http://nwasianweekly.com/wp-content/uploads/2012/31_11/diversity_kevin.jpgKevin Pendilla
Senior at Squalicum High School
Nominated by Greg Newman

“Kevin consistently sets himself as a positive role model to other students,” Squalicum history teacher Greg Newman wrote in a letter of recommendation.

“Leadership emerges as another characteristic held by Kevin. For example, he initiated and led a break dancing club in our school, a novel skill in which Kevin excels. I also observed in my classes with Kevin that he functioned in leadership capacities in small groups.”

“With multicultural societies, people can see first hand that stereotypes of certain cultures aren’t true,” Pendilla, who is Filipino American, wrote in his personal essay. “For example, at my school, there are many Hispanic students. Through society and media, many Hispanics are seen as unintelligent, unable to speak English. … Being at my school with a diverse student population dispels the fact that any of those stereotypes aren’t true. … My experience is a small example why diversity is very important.”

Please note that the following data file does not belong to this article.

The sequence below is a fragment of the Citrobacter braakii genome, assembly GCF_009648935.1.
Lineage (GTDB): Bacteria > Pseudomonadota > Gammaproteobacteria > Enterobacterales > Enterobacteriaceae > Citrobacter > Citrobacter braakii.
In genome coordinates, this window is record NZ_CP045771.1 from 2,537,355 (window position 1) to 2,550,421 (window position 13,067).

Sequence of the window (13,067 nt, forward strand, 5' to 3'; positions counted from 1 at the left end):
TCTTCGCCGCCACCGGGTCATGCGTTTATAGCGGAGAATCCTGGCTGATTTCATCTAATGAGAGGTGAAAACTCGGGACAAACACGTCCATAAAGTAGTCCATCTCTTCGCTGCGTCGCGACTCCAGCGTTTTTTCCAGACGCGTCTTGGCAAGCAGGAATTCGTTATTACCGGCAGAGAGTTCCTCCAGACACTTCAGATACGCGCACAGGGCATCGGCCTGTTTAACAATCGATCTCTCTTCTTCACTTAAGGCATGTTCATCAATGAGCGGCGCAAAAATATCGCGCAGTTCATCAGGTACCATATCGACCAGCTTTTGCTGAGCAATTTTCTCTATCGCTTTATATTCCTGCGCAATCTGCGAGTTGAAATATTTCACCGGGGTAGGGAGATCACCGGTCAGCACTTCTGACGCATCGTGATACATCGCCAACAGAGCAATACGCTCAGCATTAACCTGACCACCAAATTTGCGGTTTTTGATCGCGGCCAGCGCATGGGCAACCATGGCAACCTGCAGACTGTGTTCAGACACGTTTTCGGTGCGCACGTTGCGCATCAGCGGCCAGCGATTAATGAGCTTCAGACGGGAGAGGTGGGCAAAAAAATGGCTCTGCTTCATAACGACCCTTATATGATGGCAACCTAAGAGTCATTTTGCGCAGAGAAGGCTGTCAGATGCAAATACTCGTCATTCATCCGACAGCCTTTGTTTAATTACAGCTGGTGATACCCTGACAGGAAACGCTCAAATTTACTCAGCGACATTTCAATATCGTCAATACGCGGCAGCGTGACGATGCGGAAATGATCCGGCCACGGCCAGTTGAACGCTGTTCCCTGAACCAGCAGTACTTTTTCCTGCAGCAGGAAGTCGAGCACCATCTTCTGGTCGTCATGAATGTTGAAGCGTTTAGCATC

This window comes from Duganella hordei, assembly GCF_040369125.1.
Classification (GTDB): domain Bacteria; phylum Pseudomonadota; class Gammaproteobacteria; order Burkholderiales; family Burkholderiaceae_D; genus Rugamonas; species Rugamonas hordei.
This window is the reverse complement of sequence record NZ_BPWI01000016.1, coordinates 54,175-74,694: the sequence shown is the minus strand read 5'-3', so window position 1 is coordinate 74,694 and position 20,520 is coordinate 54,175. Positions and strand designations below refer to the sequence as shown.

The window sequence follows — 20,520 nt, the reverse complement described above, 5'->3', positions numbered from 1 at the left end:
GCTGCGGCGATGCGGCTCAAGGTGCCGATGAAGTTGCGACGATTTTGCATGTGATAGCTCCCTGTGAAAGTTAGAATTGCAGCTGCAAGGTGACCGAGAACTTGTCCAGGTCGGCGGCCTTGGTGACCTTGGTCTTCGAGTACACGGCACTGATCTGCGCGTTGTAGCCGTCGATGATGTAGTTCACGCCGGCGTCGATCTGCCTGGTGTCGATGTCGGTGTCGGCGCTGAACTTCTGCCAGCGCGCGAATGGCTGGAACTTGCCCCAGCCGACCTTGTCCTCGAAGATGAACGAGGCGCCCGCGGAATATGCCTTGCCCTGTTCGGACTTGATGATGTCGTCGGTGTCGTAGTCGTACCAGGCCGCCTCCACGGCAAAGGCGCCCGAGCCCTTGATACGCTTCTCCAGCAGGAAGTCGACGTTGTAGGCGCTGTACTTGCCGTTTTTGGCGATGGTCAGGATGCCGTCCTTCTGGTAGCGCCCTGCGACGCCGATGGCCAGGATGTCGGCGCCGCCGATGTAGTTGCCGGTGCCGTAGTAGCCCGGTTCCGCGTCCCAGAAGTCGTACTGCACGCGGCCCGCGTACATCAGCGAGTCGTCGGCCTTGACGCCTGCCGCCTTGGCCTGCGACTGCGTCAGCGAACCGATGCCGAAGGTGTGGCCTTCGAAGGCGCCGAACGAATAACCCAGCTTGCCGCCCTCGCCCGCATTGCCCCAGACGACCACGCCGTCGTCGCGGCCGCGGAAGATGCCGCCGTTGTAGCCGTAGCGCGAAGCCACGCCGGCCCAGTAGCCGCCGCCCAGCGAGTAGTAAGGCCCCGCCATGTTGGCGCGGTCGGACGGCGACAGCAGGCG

http://nwasianweekly.com/wp-content/uploads/2012/31_11/diversity_alex.jpgAlexandra Hibbert
Senior at Redmond High School
Nominated by Shelley Zimmerman

“Prior to Alex’s arrival at Redmond High School, Alex had determined that there was no Black Student Union (BSU) in this predominantly white school,” Shelley Zimmerman, a teacher at Redmond High School, wrote in a letter of recommendation. “With her best friend, Alex founded and developed this club. …

These programs include developing a connection with the University of Washington Black Student Union and the African Student Union, designing and implementing fundraising for both the club and the Light Up Kenya program.”